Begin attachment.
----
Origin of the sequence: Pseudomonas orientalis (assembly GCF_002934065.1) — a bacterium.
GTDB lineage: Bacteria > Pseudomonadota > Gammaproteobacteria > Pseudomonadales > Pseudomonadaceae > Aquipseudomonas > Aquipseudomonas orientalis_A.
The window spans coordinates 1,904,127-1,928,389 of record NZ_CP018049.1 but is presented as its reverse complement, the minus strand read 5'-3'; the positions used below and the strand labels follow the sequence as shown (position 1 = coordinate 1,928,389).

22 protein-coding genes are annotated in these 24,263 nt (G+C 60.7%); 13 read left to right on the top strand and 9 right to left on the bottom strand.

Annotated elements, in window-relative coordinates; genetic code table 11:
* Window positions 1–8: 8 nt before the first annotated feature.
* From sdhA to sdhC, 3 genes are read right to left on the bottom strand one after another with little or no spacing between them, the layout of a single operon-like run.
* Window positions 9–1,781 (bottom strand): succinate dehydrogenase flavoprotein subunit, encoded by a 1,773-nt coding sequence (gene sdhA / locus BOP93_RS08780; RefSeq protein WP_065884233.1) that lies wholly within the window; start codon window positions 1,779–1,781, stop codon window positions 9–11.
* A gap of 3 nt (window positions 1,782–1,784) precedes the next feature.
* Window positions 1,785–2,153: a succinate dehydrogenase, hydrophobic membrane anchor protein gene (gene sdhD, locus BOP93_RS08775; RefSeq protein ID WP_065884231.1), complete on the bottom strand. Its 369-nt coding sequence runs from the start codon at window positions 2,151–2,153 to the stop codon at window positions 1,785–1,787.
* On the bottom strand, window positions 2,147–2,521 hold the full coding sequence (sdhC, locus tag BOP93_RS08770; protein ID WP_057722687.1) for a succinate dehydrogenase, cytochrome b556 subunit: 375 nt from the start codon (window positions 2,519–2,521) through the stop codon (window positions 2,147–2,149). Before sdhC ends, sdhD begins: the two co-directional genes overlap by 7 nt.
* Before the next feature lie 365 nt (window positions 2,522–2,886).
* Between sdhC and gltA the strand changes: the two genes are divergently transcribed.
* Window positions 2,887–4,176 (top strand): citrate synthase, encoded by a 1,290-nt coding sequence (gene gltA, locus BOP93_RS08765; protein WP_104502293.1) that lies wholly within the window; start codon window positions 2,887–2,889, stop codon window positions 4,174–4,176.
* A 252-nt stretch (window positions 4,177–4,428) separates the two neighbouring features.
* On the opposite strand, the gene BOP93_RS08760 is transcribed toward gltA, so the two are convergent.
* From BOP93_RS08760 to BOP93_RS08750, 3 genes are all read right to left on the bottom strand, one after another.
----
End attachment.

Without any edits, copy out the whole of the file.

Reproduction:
Origin of the sequence: Pseudomonas orientalis (assembly GCF_002934065.1) — a bacterium.
GTDB lineage: Bacteria > Pseudomonadota > Gammaproteobacteria > Pseudomonadales > Pseudomonadaceae > Aquipseudomonas > Aquipseudomonas orientalis_A.
The window spans coordinates 1,904,127-1,928,389 of record NZ_CP018049.1 but is presented as its reverse complement, the minus strand read 5'-3'; the positions used below and the strand labels follow the sequence as shown (position 1 = coordinate 1,928,389).

22 protein-coding genes are annotated in these 24,263 nt (G+C 60.7%); 13 read left to right on the top strand and 9 right to left on the bottom strand.

Annotated elements, in window-relative coordinates; genetic code table 11:
* Window positions 1–8: 8 nt before the first annotated feature.
* From sdhA to sdhC, 3 genes are read right to left on the bottom strand one after another with little or no spacing between them, the layout of a single operon-like run.
* Window positions 9–1,781 (bottom strand): succinate dehydrogenase flavoprotein subunit, encoded by a 1,773-nt coding sequence (gene sdhA / locus BOP93_RS08780; RefSeq protein WP_065884233.1) that lies wholly within the window; start codon window positions 1,779–1,781, stop codon window positions 9–11.
* A gap of 3 nt (window positions 1,782–1,784) precedes the next feature.
* Window positions 1,785–2,153: a succinate dehydrogenase, hydrophobic membrane anchor protein gene (gene sdhD, locus BOP93_RS08775; RefSeq protein ID WP_065884231.1), complete on the bottom strand. Its 369-nt coding sequence runs from the start codon at window positions 2,151–2,153 to the stop codon at window positions 1,785–1,787.
* On the bottom strand, window positions 2,147–2,521 hold the full coding sequence (sdhC, locus tag BOP93_RS08770; protein ID WP_057722687.1) for a succinate dehydrogenase, cytochrome b556 subunit: 375 nt from the start codon (window positions 2,519–2,521) through the stop codon (window positions 2,147–2,149). Before sdhC ends, sdhD begins: the two co-directional genes overlap by 7 nt.
* Before the next feature lie 365 nt (window positions 2,522–2,886).
* Between sdhC and gltA the strand changes: the two genes are divergently transcribed.
* Window positions 2,887–4,176 (top strand): citrate synthase, encoded by a 1,290-nt coding sequence (gene gltA, locus BOP93_RS08765; protein WP_104502293.1) that lies wholly within the window; start codon window positions 2,887–2,889, stop codon window positions 4,174–4,176.
* A 252-nt stretch (window positions 4,177–4,428) separates the two neighbouring features.
* On the opposite strand, the gene BOP93_RS08760 is transcribed toward gltA, so the two are convergent.
* From BOP93_RS08760 to BOP93_RS08750, 3 genes are all read right to left on the bottom strand, one after another.